US spy agency the NSA has now officially shut down a controversial dragnet surveillance program first revealed by whistleblower Edward Snowden, it is believed.
A US appeals court ruled back in May that the Patriot Act didn’t authorize the bulk collection of citizens’ phone call data.
A month later Congress passed the USA Freedom Act, which gave the NSA the power to continue snooping, although with the caveats that agents now have to get a court order and can only request one for accounts relevant to specific investigations.
These court orders will last six months.
That’s a far cry from the blanket surveillance of everyone’s phone records which according to the Freedom Act was due to come to a close on midnight Sunday (EST).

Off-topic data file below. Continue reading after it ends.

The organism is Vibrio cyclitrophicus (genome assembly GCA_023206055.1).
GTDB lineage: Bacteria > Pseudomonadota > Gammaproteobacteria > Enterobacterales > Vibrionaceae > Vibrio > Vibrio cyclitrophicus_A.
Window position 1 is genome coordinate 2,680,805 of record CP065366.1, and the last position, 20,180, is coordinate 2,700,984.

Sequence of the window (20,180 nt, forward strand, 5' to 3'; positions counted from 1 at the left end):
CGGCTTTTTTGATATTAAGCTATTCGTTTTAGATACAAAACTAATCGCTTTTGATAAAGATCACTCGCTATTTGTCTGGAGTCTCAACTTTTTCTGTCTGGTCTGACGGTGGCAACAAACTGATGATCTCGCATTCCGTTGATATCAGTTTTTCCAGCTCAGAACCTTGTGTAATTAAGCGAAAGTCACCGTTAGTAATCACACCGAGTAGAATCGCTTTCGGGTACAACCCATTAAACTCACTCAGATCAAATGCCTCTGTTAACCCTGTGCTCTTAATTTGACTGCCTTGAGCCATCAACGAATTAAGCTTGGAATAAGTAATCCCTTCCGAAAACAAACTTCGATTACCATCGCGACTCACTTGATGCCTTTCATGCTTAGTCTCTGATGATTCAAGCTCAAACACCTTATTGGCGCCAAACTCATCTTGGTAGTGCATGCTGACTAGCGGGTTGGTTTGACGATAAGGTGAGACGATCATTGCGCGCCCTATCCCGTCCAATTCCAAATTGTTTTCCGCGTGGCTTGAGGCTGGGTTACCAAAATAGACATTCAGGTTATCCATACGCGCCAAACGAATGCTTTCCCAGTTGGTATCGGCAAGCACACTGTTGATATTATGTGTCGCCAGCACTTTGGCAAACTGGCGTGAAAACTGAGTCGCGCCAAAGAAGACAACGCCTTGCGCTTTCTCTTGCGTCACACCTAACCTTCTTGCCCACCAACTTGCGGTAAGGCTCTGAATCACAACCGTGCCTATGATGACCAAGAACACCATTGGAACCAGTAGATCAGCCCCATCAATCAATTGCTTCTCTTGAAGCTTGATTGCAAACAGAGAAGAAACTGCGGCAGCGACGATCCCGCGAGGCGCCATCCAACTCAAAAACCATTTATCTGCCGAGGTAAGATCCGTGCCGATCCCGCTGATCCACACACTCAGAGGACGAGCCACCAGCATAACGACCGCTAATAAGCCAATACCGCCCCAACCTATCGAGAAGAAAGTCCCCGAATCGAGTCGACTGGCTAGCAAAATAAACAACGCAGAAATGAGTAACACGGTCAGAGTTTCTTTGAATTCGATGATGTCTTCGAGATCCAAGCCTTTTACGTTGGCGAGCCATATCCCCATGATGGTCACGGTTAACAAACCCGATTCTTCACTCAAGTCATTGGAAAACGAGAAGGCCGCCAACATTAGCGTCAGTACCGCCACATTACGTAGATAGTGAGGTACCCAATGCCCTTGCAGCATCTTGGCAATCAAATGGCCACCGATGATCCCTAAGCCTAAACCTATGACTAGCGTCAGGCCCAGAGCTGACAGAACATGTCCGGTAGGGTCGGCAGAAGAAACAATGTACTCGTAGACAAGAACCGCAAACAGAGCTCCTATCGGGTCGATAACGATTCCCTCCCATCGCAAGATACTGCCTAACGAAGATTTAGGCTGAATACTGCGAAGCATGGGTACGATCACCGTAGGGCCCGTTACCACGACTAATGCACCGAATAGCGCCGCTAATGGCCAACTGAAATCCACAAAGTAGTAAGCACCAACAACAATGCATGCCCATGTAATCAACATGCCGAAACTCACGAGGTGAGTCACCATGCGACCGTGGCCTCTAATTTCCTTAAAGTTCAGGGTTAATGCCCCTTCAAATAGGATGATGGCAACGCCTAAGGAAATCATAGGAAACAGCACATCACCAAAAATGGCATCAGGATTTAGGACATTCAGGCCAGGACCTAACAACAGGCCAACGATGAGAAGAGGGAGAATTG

The NSA is apparently hanging on to the metadata it has collected thus far while it tackles legal action brought against it.
It has also been granted an extra three months to access historical metadata “solely for data integrity purposes.”
Edward Snowden first laid bare the mass surveillance programs carried out by the NSA back in 2013 to a shocked global news audience.
The NSA contractor, working in Hawaii as a systems administrator for Booz Allen Hamilton, fled to Hong Kong with thousands of top secret documents referencing surveillance operations by the NSA and Britain’s GCHQ.
A month later he flew to Moscow with the aim of seeking asylum elsewhere. However, the US cancelled his passport, stranding him in the airport of the Russian capital.
The Kremlin granted him a one year temporary asylum, extended to three years, although it’s not known where in Russia he’s currently living.
The new legal framework applies to NSA operatives snooping on US citizens. Foreign targets are still theoretically exposed to bulk collection attempts by America’s intelligence services.